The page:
Investor Relations

Five Reasons Why Sovereign Wealth Funds Should be in Focus Right Now

Nasdaq IR Intelligence has observed a notable increase in buying and selling activity from sovereign wealth funds over the past year.

By Andrew Gilmore, Senior Director of IR Intelligence, Nasdaq

Typically regarded as long-term, low-turnover investors with many often preferring to operate at an arms-length from the companies in which they are invested, Nasdaq IR Intelligence has observed a notable increase in buying and selling activity from sovereign wealth funds over the past year. The impact of the pandemic on global equities has meant that many sovereign funds have had to reassess their previous “buy-and-hold” approach and, instead, apply more conviction-based investment strategies. Below are five reasons why Nasdaq IR Intelligence thinks corporates should be looking to increase engagement with this group of investors in the coming months.

Five reasons why Sovereign Wealth Funds

1. Weaker macro environment means less money to invest 

The significant impact that the Covid pandemic has had on the global economy has meant that surplus assets for sovereign funds to invest will have likely become more sparse. Possible reasons for this would be the impact of lower oil demand on revenues for oil-dependent sovereign funds in Scandinavia and the Middle East or falling export revenues for non-oil dependent sovereign funds in Asia. Either way, it is quite likely there is less surplus money to go around now compared to a year ago. This means that sovereign funds may be forced to sell assets to fund growing deficits, whilst at the same time, be more targeted with their remaining investments. All this points to higher-turnover and, as such, IR teams would do well to place their top sovereign wealth fund investors into the “shareholder maintenance” category.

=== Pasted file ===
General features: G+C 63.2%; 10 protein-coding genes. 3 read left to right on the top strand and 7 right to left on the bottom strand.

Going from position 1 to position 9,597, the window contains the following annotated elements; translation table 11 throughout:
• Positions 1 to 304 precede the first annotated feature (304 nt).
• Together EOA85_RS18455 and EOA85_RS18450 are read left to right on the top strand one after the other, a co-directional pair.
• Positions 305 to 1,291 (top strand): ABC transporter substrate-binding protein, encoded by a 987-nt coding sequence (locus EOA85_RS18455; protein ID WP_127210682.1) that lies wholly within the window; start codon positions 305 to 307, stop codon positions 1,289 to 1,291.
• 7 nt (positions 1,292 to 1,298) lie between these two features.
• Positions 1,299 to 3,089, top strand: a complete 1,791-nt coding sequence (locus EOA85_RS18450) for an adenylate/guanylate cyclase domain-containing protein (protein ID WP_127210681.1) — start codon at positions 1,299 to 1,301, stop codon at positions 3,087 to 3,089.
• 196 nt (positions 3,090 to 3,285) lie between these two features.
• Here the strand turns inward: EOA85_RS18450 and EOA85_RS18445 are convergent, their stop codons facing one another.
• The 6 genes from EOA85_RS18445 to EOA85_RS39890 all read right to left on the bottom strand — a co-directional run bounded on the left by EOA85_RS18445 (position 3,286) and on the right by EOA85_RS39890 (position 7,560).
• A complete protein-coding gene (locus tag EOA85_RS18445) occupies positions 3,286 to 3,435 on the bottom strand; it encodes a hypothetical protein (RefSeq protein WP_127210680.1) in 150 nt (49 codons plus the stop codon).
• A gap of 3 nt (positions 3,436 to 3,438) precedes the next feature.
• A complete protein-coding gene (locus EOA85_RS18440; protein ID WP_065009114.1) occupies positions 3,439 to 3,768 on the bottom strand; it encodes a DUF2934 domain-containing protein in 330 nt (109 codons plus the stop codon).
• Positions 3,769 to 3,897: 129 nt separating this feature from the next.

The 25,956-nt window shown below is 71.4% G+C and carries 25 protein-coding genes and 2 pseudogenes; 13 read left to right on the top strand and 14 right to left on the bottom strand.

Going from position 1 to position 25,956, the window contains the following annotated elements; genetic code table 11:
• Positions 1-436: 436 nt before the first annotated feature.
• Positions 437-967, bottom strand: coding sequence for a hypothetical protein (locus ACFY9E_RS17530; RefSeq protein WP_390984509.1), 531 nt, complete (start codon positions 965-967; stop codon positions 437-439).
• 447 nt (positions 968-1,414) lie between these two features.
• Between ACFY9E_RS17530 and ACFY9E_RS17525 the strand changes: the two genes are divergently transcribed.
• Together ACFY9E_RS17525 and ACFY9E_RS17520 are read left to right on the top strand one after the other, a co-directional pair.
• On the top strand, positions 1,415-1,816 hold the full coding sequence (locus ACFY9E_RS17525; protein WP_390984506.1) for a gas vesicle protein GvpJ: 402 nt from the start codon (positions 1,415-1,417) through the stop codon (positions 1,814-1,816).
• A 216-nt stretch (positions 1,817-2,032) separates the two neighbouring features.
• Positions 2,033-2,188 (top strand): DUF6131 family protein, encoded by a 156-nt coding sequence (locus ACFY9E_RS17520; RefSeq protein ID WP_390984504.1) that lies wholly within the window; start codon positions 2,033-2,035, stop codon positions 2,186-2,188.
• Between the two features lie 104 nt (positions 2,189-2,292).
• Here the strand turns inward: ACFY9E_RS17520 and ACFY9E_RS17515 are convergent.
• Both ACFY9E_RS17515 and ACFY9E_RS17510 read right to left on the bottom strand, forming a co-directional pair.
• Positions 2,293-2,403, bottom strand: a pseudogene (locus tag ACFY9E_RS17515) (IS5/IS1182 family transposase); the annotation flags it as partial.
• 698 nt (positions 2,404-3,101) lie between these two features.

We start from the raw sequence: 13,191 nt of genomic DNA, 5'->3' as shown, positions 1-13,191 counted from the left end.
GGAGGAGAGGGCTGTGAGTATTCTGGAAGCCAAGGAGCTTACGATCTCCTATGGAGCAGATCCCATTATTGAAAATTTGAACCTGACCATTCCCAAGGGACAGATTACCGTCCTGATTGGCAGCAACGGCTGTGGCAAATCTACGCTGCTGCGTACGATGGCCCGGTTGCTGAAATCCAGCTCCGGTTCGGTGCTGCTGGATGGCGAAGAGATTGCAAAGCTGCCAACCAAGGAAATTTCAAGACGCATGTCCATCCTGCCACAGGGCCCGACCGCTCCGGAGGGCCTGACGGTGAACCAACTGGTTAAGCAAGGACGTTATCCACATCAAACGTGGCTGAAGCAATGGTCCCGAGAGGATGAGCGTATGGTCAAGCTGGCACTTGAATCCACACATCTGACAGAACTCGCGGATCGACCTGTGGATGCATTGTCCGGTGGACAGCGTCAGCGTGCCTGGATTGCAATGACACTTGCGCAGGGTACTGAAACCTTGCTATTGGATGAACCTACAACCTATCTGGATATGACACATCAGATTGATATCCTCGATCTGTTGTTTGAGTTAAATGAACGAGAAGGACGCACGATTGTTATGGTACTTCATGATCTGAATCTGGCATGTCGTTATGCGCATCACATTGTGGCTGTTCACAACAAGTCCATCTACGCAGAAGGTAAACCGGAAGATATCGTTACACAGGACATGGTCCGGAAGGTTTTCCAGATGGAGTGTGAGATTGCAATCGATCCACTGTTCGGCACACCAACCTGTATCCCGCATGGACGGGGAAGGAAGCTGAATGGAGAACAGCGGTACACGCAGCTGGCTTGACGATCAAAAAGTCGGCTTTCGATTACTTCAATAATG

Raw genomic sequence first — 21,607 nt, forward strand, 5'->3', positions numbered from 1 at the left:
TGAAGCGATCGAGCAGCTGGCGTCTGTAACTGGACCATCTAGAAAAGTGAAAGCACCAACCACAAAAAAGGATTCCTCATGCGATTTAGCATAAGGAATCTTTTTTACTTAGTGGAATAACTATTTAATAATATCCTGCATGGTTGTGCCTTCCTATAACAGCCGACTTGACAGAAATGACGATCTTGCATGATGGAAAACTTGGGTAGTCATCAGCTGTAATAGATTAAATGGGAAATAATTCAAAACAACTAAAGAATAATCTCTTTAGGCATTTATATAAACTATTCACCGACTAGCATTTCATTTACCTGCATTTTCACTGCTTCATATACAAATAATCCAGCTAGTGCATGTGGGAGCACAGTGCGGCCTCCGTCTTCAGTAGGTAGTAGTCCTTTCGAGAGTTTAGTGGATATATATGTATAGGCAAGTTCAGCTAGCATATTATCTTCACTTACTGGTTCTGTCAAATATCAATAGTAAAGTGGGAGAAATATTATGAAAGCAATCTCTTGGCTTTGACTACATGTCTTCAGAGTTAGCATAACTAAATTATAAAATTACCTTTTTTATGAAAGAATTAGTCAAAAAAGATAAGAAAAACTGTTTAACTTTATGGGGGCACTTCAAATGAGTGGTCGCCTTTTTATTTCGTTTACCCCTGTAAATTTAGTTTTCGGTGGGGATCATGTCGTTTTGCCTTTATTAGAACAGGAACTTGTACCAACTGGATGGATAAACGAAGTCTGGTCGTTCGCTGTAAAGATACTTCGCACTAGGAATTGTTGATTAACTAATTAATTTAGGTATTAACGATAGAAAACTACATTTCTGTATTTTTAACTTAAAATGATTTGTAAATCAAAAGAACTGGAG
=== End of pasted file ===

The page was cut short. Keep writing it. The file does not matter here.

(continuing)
Top SWFs by internally-managed assets

* Does not include shares held via external managers

** Source: Nasdaq IR Intelligence. Sample of shareholder analysis clients ($414bn of SWF investments held across 620 investments)

2. Paying the price for not being agile enough

The traditional “buy-and-hold” strategies adopted by many sovereign funds in the past will not have worked out well during 2020 with many having their fingers burned during the initial market sell-off in March, whilst failing to capitalize on the government stimulus-backed rebound observed in the months that followed. Subsequently, Nasdaq IR Intelligence has observed several sovereign funds becoming a lot more active in terms of making (often opportunistic) conviction purchases, while selling-down on investments where they had previously been stable, long-term holders. This is evident from the notable uptick in threshold disclosure notifications made by sovereign funds via the various regulator websites.

3. “Global value” is currently in-play 

The majority of sovereign wealth funds have globally-diverse portfolios with an ability to alter their regional weightings easily due to their centrally-controlled management structures. Indeed, there have been several news articles recently detailing the intentions of several funds to adjust their regional weightings in light of the post-Covid market environment. Certainly, much has been written about the value-disconnect that exists between equity markets on either side of the Atlantic as the impact of government stimulus packages on equity markets was more effective in the US. This could mean that European companies stand to be net-recipients of sovereign wealth capital from those funds known to adopt global value strategies. According to Nasdaq IR Intelligence sovereign wealth funds appear to have pared-down their exposures to sectors that outperformed during 2020 such as Technology and Healthcare, while picking up investments in sectors that underperformed in 2020 such as Energy and Consumer Cyclicals.